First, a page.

Path Animation [The Path Object]

Path Animation Concepts:

From a programming point of view, doing animation using a path or timeline is sort of like cheating. All you do is define a path for the layer to follow, and it just loops through each point by just moving it there rather than calculating where to move it. This has some big advantages because it takes little CPU time (so they go really fast) and you can move the layer in any way you can think of. The disadvantage though, is that you cannot easily change the path like you can a calculative animation. If you need to change it, you have to go back and change all the points in your path. However, with that said, using a path is still a decent way of making animation.

The basic technique for path animation is easy to understand. Once you have all the co-ordinates of where to move the layer, you just need a function to loop through them and move the layer to those points. For this purpose I've written a Path Object which will take care of this for you. You just have to add the object to your DynLayers and use the appropriate methods.

The only problem then is to get your coordinates for your path. There are several commercial products that will do this for you such as Macromedia Dreamweaver or mBed Interactor. These pieces of software will auto-generate all code for you and require their own gigantic library files. And if you want to edit the JavaScript code by yourself you'll have to invest quite a bit of time to fiqure out exactly what it going on. If all you want to do is make a simple path animation in a small demo, then paying a couple of hundred dollars for it seems a little extreme. This is why I've designed my own little tool, called DuoPath, which a) doesn't cost anything, b) makes it easy to get all the co-ordinates, and c) lets you do all the coding so you understand what's going on and can easily change it to your needs. The next lesson will show how to use DuoPath, so I'll just continue on assuming that we've already created our path and have all the co-ordinates ready to go.

Here's all the coordinates for a path that I made with DuoPath:

x-coords: 101,105,113,122,131,140,149,156,157,156,155,157,163,172,181,188,196,203,208,215,221,227,234,243,252,

y-coords: 285,271,255,242,230,225,225,233,242,253,265,275,281,284,280,269,256,239,224,208,194,181,168,154,143,

As you see there's about a million of them. But it doesn't really matter how many points there are because remember path animation takes no CPU time, so making a lot of points is no problem. Each set of co-ordinates represent one point in the path. The first x value and the first y value make up the first point and so on. By assinging these numbers to an array we will be able to access any single set by using their indexes:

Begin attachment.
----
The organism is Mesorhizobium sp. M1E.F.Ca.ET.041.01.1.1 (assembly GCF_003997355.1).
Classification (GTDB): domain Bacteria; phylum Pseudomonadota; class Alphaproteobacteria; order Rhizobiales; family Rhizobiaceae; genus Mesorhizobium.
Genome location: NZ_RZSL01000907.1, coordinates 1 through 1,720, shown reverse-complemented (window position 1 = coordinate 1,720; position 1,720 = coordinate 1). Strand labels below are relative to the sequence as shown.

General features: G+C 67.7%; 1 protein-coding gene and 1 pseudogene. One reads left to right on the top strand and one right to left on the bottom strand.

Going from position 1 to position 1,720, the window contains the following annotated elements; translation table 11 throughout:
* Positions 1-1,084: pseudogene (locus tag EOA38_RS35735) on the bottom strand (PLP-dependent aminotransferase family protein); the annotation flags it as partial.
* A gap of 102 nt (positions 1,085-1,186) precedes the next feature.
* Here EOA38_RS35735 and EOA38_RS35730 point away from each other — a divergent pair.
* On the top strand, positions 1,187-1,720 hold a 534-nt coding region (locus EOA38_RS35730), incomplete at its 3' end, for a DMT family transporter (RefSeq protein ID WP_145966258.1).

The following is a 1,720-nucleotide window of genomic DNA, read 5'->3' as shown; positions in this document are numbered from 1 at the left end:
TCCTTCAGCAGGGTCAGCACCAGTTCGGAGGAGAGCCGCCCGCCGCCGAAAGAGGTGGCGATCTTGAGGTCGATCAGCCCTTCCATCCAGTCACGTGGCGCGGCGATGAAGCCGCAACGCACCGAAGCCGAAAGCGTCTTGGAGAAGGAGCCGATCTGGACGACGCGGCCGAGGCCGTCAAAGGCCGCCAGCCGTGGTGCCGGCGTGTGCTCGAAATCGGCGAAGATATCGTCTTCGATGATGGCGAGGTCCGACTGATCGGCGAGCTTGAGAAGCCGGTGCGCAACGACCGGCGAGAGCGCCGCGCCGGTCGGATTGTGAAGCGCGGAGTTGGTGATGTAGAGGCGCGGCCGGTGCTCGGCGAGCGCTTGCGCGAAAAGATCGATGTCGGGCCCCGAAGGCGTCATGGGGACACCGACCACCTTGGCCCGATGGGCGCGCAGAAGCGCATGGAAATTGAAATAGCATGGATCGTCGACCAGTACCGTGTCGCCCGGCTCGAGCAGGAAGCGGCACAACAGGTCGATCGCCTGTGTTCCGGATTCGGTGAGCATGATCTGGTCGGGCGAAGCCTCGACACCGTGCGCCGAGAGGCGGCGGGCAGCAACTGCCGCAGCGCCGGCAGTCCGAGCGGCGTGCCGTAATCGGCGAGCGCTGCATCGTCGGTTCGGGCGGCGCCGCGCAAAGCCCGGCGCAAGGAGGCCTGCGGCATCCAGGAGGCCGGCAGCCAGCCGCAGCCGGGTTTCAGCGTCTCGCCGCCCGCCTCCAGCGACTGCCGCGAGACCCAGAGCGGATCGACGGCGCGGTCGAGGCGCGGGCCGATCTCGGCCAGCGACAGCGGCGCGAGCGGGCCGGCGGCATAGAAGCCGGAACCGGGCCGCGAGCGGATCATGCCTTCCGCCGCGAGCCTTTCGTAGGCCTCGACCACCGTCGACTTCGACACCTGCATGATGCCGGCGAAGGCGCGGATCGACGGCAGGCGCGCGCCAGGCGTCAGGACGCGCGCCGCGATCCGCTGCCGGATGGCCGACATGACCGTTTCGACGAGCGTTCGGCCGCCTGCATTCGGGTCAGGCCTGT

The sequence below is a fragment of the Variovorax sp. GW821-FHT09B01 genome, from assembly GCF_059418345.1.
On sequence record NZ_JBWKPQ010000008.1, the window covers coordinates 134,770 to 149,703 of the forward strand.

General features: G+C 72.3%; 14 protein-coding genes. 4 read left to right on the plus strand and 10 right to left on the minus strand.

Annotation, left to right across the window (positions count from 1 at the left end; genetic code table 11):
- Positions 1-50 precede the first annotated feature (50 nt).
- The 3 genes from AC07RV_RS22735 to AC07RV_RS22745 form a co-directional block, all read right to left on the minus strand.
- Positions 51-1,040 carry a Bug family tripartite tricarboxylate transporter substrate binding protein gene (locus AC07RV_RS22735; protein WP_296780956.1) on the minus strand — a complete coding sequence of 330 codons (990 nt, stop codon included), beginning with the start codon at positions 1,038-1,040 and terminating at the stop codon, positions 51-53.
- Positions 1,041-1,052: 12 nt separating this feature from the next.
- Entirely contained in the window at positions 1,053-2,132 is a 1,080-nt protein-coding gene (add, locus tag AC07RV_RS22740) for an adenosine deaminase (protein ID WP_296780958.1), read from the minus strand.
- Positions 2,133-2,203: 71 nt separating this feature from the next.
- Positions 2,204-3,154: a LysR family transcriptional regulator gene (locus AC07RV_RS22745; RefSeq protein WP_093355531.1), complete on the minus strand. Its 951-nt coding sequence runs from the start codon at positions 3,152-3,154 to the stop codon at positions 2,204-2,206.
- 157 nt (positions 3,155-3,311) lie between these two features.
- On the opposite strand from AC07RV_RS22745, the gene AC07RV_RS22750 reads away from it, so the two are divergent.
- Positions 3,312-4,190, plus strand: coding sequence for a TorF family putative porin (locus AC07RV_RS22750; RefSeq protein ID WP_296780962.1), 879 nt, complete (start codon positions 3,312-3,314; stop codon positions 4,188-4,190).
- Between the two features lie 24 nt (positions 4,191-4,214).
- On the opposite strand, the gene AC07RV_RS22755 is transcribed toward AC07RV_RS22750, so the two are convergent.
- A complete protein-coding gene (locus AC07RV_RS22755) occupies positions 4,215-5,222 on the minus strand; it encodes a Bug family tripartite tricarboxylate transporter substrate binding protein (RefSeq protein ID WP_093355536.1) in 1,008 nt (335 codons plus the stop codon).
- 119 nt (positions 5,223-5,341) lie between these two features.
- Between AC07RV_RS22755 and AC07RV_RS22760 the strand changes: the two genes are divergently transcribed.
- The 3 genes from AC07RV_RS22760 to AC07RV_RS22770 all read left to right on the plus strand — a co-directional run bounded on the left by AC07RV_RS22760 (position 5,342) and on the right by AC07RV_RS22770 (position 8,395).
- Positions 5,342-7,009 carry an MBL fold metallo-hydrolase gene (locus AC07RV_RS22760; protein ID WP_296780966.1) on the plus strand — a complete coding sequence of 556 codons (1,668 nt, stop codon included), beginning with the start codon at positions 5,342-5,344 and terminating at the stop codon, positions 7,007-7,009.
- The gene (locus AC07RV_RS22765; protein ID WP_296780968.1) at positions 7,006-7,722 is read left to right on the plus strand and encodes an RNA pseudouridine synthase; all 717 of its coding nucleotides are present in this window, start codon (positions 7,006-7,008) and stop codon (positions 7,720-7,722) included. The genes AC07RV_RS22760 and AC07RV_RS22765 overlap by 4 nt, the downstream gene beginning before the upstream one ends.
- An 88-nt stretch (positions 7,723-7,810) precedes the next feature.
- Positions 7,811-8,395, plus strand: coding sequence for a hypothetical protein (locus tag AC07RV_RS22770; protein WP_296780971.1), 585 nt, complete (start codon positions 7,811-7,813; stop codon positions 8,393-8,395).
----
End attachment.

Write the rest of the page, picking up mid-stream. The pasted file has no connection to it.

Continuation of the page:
path1x = new Array(101,105,113,122,131,140,149,156,157,156,155,157,163,172,181,188,196,203,208,215,221,227,234,243,

path1y = new Array(285,271,255,242,230,225,225,233,242,253,265,275,281,284,280,269,256,239,224,208,194,181,168,154,

Now if we wanted to know the 10th x value and the 10th y value, you check value of path1x[9] and path1y[9]. The index number is always 1 minus the point we check because arrays start at zero. So path1x[9]=156 and path1y[9]=253.

With this knowledge in mind, you can apply these coordinates to the Path Object which will allow you to turn your coordinates into a path animation.

The Path Object


The Path Object is an addon object to the DynLayer. It works similarly to the way my Geometric Objects work. It's probably best to include the code for each of the DynLayer and the Path Object as js files:

<SCRIPT LANGUAGE="JavaScript" SRC="dynlayer.js"></SCRIPT>
<SCRIPT LANGUAGE="JavaScript" SRC="path.js"></SCRIPT>

Once you've created a DynLayer, you create the Path Object on top of it. You have to pass the Path Object the name of the DynLayer, and the name of the Path Object along with the path information. This is necessary so that the Path Object can manipulate the DynLayer.

objectName.pathName = new Path(dynlayer,name,arrayX,arrayY)


mylayer = new DynLayer("mylayerDiv")
mylayer.path1 = new Path(mylayer,'path1',
new Array(0,10,20,30),
new Array(0,10,20,30))

Optionally you could predifine the arrays and just send their names for the arrayX and arrayY values. Once the Path Object is initialized, the parameters become properties of the DynLayer/Path Object and can be changed at any time if need be (ie. mylayer.path1.arrayX = new Array(5,10,15,20)).

The play() Method:

Begins the animation.,speed,fn)

All the parameters of the play() method are optional, if you do not specify them it will default to play(false,30,null)


The pause() and stop() Methods:



Source Code

Download: path.js
View Source: path.js

View path1.html for a path animation example.

Home Next Lesson: Using DuoPath
copyright 1998 Dan Steinman

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